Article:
A leading Labour activist suspended from the party over claims of anti-Semitism is fundraising for legal action to sue party General Secretary Iain McNicol.
Jackie Walker had her membership revoked in September after video footage of her at a Labour party conference event on anti-Semitism was obtained by HuffPost UK.
In it, Walker was seen saying she had not heard an anti-Semitism definition she could “work with”, questioned the need for security in Jewish schools and wrongly criticised Holocaust Memorial Day for now including non-Jewish genocide victims.
But Walker has announced her plans to fight a ban from Labour and take the General Secretary of the party to court for an alleged breach of the Data Protection Act.
She is accusing McNicol of announcing her suspension to the media before informing her.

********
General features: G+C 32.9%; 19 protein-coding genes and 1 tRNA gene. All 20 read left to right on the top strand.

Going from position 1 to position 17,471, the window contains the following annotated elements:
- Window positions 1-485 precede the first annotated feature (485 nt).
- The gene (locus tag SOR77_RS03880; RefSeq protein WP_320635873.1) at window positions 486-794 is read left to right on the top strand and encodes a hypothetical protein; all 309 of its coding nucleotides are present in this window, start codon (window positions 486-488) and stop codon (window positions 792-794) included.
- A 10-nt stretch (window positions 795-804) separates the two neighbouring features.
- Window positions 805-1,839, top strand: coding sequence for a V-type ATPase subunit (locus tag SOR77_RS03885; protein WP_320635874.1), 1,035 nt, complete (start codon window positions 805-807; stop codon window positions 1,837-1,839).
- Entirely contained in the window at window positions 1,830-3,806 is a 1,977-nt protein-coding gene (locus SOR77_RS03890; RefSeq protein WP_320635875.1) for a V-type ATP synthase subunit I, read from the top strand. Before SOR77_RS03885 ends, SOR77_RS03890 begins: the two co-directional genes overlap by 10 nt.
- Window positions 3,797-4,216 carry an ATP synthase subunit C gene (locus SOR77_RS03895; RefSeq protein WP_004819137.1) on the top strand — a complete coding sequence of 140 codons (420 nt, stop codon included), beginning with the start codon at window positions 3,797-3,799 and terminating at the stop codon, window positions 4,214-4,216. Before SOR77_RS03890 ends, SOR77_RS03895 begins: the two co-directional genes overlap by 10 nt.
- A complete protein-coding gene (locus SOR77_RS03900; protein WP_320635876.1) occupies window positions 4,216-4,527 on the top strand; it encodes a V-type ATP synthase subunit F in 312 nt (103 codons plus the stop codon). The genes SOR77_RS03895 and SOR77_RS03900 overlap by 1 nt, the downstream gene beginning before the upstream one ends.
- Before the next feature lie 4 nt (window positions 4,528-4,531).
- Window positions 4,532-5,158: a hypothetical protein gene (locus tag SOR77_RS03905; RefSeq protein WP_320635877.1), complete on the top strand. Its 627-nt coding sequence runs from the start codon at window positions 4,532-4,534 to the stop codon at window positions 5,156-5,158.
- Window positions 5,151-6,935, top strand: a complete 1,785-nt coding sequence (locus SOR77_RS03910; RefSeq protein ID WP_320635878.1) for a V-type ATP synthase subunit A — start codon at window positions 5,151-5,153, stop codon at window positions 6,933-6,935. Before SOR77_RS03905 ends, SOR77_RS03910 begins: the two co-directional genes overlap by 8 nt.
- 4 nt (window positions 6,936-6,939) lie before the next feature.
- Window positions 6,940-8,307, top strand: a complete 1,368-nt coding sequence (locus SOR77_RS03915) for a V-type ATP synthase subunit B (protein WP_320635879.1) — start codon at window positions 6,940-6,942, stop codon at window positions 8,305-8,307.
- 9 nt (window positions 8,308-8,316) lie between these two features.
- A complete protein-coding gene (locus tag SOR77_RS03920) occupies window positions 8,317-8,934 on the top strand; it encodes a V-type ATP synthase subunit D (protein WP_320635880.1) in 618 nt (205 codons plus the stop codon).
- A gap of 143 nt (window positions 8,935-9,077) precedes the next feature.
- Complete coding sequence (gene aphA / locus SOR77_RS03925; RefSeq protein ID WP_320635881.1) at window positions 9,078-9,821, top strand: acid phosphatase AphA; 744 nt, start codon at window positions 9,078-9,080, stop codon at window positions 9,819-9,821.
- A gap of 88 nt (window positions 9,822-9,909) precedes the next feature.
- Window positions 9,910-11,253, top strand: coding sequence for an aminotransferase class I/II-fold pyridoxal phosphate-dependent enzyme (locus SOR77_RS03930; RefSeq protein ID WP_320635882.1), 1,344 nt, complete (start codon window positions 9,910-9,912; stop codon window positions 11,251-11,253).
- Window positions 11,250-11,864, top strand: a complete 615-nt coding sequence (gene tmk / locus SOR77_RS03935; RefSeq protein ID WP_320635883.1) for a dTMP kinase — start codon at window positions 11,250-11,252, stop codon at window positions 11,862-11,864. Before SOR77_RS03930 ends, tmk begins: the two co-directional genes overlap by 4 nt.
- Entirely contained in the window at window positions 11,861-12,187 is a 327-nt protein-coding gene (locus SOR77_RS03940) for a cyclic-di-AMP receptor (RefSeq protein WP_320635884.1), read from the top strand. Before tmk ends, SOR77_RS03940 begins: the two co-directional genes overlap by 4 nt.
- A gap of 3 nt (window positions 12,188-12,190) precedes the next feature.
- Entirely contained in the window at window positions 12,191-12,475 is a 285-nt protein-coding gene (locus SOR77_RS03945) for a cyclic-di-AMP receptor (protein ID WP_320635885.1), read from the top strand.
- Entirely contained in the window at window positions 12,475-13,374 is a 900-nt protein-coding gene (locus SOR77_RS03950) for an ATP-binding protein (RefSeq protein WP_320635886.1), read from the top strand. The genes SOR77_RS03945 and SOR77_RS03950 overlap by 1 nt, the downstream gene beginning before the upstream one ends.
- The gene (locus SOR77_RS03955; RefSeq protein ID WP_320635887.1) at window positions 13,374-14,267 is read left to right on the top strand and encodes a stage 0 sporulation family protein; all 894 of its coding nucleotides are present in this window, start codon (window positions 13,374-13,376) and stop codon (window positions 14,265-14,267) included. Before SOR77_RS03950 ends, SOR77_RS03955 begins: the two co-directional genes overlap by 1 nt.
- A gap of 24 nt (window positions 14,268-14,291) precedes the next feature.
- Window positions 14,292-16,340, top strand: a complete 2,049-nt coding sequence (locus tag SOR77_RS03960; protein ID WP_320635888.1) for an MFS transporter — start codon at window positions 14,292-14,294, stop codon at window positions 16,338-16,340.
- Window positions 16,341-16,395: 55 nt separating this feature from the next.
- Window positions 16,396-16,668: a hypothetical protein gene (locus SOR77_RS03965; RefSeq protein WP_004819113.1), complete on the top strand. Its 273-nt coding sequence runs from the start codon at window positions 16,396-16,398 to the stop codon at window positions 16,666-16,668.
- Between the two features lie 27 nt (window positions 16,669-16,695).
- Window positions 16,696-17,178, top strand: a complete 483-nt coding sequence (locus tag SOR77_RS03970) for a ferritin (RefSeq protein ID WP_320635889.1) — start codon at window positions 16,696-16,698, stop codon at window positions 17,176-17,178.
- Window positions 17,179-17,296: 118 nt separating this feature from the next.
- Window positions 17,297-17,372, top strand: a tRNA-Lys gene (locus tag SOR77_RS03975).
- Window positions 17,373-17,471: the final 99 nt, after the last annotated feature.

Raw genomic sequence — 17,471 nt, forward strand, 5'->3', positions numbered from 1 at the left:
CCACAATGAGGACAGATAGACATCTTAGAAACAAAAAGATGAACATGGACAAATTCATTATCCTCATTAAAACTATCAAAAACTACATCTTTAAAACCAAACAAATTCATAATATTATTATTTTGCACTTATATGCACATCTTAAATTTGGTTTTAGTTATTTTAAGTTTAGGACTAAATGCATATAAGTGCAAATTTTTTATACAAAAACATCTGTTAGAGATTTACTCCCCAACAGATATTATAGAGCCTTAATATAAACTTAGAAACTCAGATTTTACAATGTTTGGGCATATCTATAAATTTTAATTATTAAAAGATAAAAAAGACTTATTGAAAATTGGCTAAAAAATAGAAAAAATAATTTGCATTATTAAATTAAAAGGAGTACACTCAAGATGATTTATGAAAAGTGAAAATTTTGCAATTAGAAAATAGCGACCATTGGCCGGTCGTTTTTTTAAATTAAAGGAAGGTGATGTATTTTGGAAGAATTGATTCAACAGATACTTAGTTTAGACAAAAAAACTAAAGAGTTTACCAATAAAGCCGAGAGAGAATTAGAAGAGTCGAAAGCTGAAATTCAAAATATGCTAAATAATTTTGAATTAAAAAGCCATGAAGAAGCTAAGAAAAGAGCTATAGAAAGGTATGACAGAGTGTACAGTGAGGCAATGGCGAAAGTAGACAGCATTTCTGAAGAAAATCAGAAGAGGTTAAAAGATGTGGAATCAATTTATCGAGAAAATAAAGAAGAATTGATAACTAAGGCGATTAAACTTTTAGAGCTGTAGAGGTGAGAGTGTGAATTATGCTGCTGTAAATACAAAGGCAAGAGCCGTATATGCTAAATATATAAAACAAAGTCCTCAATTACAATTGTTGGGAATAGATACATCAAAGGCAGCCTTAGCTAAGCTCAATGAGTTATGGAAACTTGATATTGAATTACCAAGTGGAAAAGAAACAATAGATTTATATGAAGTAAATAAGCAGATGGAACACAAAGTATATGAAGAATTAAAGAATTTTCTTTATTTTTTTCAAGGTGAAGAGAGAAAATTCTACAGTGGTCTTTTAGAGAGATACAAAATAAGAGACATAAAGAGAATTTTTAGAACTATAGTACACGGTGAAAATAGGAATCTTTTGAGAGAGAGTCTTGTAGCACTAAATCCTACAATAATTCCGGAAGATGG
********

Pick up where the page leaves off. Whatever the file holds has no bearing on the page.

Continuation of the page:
A statement on the activist’s crowdfunder website reads: “As General Secretary, Iain McNicol is directly responsible for the damage caused to me, my family and friends by the decision of persons unknown – who briefed a major community publication in regards to my suspension and allegation, before the Labour Party had informed me...
“This is not acceptable in his position as General Secretary of the Labour Party.
“This case matters as my story is just one of many where Labour members have found themselves in a similar position.
“While this may not be the only case where a breach has occurred, as I was abroad at the time it may well be the most provable.”
She is hoping to raise £10,000 and has so far garnered more than half that target from 205 donors.
Walker’s solicitor, Martin Howe, added that he believed Walker’s suspension was “leaked to the press” before she was told.
He said: “This apparent breach of her private data has had a devastating impact on her public and private well-being and has led directly to her being pre-judged and unfairly cast as a racist before she was given any opportunity to tell her side of the story.
“Data Protection laws are there to protect all of us and any breach is a very serious matter.”